Due to the outbreak of the respiratory infection disease caused by a new coronavirus (Covid-19), on March 11, 2020, the World Health Organization (WHO) declared a worldwide ‘pandemic’. Reaching all parts of the globe, Covid-19 disease has had a complicated development, rapidly spreading across borders and affecting the world’s economy.
This disease continues to inflict a considerable amount of damage on domestic commercial activities and the international economy as well. The competent authorities have implemented measures such as limiting entry and movement; suspending social activities and crowds; and halting business in some fields in an attempt to control the disease and protect the public health. The disease and these protective measures are two of the reasons why the economy has slowed down.
Therefore, many companies are concerned about the impact of Covid-19, especially with regard to liability and compensation for breach of commercial contracts (having no production materials, the prohibition on foreign workers entering the country to work, formal and informal suspension of business, etc.).
Is Covid-19 a ‘force majeure’?
Under Article 156.1 of the Civil Code 2015: ‘An event of force majeure is an event which occurs in an objective manner which is not able to be foreseen and which is not able to be remedied by all necessary and possible measures.’
Thus, the question facing a business affected by the disease is to determine whether the three elements of a force majeure event are satisfied. These are: Is the event (i) objective, (ii) not able to be foreseen, and (iii) not able to be remedied? To answer this question is not a simple matter. Essentially, the determination of whether there is a valid force majeure event is dependent on the facts of each case and the point of view of the jurisdiction (the Court or the Arbitration body) where a dispute occurs. In general, a determination of force majeure may be made:
If the contract states that ‘disease’ is a ‘force majeure’
- Both parties must comply with the agreement in the contract and the regulations of the Law on Commerce concerning exemption of liability in a force majeure event (extend time limit for performing the contract, refusing to perform contract); and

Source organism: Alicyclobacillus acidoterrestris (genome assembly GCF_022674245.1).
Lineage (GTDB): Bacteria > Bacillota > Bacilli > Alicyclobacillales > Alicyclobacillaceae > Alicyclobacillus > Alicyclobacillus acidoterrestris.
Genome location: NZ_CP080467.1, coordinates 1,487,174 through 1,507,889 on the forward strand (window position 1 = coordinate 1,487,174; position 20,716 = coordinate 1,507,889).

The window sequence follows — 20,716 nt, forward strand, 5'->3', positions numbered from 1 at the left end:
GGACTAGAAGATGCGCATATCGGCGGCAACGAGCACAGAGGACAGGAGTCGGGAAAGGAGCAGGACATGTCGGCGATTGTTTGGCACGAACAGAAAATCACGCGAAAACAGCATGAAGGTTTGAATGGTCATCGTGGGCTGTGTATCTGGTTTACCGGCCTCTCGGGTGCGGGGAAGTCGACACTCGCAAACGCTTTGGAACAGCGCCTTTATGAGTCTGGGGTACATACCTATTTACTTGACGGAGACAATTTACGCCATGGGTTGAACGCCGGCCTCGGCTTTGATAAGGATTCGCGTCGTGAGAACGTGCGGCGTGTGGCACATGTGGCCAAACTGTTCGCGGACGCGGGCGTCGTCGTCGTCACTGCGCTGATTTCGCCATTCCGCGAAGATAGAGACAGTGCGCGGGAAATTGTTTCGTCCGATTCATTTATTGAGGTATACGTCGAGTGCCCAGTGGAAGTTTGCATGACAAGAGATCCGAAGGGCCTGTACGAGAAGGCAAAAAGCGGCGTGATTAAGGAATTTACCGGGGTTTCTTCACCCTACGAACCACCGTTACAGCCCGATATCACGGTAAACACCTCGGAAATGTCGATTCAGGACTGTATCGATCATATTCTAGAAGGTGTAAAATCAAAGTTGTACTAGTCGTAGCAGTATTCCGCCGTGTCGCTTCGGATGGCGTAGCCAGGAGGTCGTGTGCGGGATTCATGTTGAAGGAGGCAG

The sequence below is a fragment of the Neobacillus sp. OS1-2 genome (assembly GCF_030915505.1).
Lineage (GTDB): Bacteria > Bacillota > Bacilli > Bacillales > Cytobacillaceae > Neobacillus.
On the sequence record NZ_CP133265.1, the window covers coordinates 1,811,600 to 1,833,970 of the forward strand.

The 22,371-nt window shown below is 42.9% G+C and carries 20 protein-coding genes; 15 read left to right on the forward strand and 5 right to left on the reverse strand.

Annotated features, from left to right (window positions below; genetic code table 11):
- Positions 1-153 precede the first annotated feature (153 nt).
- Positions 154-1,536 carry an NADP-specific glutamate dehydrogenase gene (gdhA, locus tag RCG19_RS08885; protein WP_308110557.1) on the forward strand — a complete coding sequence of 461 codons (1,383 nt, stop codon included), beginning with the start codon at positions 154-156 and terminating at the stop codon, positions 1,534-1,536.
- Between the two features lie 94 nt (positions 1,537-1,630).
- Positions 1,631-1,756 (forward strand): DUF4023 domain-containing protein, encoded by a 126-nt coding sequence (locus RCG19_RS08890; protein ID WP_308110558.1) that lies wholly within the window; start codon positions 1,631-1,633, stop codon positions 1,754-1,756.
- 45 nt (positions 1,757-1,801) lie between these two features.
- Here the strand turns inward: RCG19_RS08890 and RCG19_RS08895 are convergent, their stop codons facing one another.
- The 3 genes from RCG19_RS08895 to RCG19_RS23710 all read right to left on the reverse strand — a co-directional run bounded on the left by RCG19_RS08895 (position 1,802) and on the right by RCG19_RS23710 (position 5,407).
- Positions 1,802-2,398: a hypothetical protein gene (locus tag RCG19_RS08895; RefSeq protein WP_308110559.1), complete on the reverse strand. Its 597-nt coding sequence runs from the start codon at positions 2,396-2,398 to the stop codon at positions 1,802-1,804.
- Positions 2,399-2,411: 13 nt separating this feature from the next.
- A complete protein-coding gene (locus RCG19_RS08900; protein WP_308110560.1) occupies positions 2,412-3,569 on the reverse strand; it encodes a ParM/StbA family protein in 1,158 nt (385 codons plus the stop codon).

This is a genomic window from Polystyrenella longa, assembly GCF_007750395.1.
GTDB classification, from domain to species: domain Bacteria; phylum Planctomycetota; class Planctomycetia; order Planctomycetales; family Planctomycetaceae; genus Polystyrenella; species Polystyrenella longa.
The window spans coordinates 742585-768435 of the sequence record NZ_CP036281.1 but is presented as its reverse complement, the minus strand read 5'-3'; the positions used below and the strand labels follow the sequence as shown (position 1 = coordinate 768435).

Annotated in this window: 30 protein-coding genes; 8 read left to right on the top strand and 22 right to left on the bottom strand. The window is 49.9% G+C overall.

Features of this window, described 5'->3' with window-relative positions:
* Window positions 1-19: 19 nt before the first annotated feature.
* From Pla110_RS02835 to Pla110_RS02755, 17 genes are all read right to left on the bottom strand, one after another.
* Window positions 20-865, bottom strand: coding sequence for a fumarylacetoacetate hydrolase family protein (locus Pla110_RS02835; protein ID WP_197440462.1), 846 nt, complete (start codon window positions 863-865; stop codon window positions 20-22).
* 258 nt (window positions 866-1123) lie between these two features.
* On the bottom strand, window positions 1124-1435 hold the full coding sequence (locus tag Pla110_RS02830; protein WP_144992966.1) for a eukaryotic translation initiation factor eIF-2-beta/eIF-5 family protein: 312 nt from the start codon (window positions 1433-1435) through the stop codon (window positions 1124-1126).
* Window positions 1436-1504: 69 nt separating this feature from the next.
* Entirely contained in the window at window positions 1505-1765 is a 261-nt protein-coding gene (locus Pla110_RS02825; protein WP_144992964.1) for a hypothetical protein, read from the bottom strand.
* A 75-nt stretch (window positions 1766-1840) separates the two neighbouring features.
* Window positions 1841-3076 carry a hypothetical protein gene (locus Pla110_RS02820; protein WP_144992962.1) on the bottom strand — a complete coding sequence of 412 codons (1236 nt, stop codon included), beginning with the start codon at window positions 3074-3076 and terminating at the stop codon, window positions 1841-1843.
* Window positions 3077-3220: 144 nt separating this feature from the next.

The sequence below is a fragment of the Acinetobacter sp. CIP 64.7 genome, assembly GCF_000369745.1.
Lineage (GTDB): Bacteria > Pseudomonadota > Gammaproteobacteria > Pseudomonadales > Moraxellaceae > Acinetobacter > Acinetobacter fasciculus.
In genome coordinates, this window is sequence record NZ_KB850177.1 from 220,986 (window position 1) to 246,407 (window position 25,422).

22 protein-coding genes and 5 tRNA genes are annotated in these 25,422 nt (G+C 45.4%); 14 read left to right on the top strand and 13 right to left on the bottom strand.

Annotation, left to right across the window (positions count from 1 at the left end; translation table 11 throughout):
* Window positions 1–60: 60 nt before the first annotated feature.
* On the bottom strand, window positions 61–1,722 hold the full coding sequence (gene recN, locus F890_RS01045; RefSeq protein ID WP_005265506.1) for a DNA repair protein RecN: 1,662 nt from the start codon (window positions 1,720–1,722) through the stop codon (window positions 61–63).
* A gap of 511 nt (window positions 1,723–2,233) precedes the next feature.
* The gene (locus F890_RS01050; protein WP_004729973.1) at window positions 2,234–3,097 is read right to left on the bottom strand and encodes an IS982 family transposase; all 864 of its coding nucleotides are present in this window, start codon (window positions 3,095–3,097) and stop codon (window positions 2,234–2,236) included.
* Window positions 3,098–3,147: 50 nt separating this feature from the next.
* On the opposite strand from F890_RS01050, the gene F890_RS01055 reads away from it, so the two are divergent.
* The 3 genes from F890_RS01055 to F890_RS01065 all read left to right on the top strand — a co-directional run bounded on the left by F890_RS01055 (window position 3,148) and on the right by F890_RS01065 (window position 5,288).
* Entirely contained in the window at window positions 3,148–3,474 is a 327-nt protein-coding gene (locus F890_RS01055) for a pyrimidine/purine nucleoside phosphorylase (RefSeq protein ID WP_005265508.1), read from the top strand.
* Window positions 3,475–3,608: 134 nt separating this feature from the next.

- In our experience, if any dispute arises, the jurisdiction usually prioritizes the parties’ agreement in the contract to make decision on exemption from liability in a force majeure event.
If the contract does not agree that ‘disease’ is a ‘force majeure’ event
The jurisdiction will consider 03 elements of a ‘force majeure’ under Article 156.1 of the Civil Code 2015: Is the event (i) objective, (ii) not able to be foreseen, and (iii) not able to be remedied?
Whether an event is considered as a ‘force majeure’ or not depends on the facts of each particular case. The third element (iii) ‘not able to be remedied’ needs to be considered in each specific circumstance.
Case 1: A dispute on exemption from liability for breach of contract concerning the time of providing travel services during the period of the Covid-19 disease.
The contract in question was signed before the outbreak of the disease but prior to the departure time of tour, the travel agency was not able to proceed because of the competent authority ordered a suspension of the tourism business and restriction on entry to Country X.
This event is considered as a ‘force majeure event’ because it was ‘not able to be remedied’.
Case 2: A dispute on exemption from liability for breach of a purchase and sale of goods contract due to the lack of production materials, which affected the quantity of goods and the delivery time.
Because of the disease, the supplier could not supply materials to Company A as initially planned. As a result of the supply chain disruption, Company A had to find another more expensive supplier in order to fulfill the terms of the contract (sale of goods) to Company B.
In this case, it cannot be considered a ‘force majeure’ because it was ‘able to be remedied’ and the contract was able to be performed.
Important actions to take to prevent risk when entering into a contract
When drafting and entering into a contract, it is necessary to include a ‘force majeure’ clause which regulates which circumstances are treated as force majeure events (diseases, natural disasters, fire, wars, etc.), as well as the consequences and liabilities that will be incurred by the parties. This will help to guard against uncertainty and reduce damage when a force majeure is announced.
When a force majeure event occurs, its consequences will generally be the exemption from liability for the obligated party (the obligated party will not be required to compensate). However, the parties may also enter into a contrary agreement that assigns the risk for force majeure to the obligated party: i.e. the obligated party must also provide compensation depending on the specific requirements of the parties involved in the contract.
This article contains legal knowledge and professional terms, readers who are interested in the provisions of commercial contracts or force majeure under the Commercial Law of Vietnam, please contact our Commercial Litigators and Trial Lawyers at email@example.com.